Heat waves and droughts supercharged by climate change, a century of fire suppression, and fast-growing populations have made large, destructive fires more likely.
If it seems like enormous wildfires have been constantly raging in California in recent summers, it's because they have. Eight of the state’s ten largest fires on record—and twelve of the top twenty—have happened within the past five years, according to the California Department of Forestry and Fire Protection (Cal Fire). Together, those twelve fires have burned about 4 percent of California’s total area—a Connecticut-sized amount of land.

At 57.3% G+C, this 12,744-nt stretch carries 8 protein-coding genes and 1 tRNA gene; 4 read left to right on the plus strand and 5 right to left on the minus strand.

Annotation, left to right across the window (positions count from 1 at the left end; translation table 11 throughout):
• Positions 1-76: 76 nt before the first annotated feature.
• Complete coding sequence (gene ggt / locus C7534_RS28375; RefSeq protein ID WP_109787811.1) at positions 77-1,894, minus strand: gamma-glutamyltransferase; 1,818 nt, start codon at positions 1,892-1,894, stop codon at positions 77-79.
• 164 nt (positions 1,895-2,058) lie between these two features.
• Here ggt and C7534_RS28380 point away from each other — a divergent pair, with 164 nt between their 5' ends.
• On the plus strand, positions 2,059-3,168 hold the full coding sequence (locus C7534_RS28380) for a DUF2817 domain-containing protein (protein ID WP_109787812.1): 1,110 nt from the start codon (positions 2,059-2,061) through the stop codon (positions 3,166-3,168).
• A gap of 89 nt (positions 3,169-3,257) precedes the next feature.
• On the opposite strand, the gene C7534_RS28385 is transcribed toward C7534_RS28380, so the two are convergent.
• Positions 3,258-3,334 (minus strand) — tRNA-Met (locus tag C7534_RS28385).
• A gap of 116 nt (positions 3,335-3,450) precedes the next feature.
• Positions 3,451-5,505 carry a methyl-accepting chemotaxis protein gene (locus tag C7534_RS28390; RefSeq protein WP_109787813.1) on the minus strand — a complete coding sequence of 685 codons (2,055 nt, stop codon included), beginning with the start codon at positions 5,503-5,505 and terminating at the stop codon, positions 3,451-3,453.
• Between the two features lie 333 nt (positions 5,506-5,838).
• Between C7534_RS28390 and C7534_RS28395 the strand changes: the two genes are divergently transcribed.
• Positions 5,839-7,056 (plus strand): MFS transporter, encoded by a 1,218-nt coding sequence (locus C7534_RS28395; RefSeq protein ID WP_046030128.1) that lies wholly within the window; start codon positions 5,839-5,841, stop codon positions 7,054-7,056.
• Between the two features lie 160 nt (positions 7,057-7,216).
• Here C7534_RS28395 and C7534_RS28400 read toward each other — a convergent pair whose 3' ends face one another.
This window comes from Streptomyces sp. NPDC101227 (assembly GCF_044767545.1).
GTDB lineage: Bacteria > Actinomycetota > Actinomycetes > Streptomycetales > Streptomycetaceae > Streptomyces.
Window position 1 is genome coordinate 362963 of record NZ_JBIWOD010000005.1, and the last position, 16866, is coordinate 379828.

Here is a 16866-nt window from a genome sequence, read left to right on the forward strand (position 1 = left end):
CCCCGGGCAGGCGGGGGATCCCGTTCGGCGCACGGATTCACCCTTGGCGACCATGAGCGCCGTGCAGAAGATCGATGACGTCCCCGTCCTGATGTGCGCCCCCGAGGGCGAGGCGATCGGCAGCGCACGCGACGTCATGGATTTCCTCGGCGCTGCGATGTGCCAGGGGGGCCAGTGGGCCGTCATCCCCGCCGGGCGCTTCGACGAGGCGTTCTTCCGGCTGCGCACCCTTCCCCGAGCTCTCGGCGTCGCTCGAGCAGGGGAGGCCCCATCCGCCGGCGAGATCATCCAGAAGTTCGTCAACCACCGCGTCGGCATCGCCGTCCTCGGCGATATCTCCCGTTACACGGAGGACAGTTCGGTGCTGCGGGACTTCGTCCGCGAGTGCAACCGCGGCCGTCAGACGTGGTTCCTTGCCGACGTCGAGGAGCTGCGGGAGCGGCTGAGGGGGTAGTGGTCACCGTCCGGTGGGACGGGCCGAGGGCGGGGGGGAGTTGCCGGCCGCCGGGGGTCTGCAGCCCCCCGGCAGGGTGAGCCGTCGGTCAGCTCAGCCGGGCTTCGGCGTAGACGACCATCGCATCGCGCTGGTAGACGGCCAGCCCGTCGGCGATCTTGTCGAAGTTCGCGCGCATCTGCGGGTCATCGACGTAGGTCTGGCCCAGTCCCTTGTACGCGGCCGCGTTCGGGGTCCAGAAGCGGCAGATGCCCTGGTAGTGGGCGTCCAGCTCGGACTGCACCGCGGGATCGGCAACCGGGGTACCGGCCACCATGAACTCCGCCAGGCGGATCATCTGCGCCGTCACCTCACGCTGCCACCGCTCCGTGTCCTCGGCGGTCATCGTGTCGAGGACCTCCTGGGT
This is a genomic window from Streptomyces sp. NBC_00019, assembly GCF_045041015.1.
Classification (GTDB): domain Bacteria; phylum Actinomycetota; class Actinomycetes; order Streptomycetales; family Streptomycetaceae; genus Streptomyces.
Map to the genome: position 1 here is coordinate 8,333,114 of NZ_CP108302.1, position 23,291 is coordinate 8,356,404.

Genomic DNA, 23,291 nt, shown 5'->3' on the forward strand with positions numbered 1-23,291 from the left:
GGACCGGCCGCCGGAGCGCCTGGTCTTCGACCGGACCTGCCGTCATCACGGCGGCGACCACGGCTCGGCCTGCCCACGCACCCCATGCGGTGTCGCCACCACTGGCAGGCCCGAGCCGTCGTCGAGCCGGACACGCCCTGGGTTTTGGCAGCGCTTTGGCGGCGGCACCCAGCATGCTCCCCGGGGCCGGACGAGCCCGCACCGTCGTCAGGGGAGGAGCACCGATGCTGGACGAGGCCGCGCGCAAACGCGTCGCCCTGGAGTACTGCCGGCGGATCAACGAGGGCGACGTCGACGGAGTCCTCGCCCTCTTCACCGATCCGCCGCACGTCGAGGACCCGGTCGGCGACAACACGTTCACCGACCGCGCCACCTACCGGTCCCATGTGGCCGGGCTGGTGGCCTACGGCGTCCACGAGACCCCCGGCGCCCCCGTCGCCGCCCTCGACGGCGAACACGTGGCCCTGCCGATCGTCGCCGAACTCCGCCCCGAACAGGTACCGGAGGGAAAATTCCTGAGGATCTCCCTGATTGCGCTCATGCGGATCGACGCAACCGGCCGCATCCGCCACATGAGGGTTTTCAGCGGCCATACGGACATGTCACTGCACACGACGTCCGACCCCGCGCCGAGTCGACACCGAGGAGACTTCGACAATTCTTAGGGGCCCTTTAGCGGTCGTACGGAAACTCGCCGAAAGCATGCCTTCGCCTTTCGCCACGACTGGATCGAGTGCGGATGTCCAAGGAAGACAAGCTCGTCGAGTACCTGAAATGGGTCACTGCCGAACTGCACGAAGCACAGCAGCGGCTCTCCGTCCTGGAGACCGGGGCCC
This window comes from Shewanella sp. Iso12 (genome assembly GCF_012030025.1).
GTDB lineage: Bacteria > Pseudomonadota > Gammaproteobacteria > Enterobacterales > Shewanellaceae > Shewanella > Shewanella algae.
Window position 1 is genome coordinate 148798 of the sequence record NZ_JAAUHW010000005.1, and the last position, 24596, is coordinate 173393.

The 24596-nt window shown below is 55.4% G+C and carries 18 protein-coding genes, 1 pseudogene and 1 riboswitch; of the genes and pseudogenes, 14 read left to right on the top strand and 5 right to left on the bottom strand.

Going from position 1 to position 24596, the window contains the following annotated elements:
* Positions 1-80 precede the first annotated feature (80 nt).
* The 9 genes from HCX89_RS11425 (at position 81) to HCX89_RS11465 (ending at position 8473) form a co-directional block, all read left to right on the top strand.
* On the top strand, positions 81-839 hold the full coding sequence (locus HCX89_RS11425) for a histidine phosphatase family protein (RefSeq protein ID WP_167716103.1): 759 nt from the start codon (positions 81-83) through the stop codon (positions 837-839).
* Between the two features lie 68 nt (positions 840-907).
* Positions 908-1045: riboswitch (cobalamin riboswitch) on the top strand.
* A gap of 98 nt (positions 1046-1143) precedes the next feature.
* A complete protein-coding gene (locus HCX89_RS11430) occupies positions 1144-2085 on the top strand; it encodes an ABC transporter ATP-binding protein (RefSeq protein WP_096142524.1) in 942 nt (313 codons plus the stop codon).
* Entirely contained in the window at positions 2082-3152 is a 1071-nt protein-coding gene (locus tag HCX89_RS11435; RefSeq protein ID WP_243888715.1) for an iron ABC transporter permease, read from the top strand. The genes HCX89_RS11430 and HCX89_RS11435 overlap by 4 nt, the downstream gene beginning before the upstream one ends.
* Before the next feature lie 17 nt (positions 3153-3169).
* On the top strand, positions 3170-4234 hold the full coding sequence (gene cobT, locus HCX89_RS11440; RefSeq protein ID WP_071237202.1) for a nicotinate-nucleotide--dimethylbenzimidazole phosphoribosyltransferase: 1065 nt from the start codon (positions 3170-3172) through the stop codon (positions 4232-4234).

Two recent incidents—the Dixie fire (2021, above) and the August fire complex (2020)—stand out for their size. Each of these burned nearly 1 million acres—an area larger than Rhode Island—as they raged for months in forests in Northern California. Several other large fires, as well as many smaller ones in densely populated areas, have proven catastrophic in terms of structures destroyed and lives lost. Thirteen of California’s twenty most destructive wildfires have occurred in the past five years; they collectively destroyed 40,000 homes, businesses, and pieces of infrastructure.
Continue reading at NASA Earth Observatory
Image via NASA Earth Observatory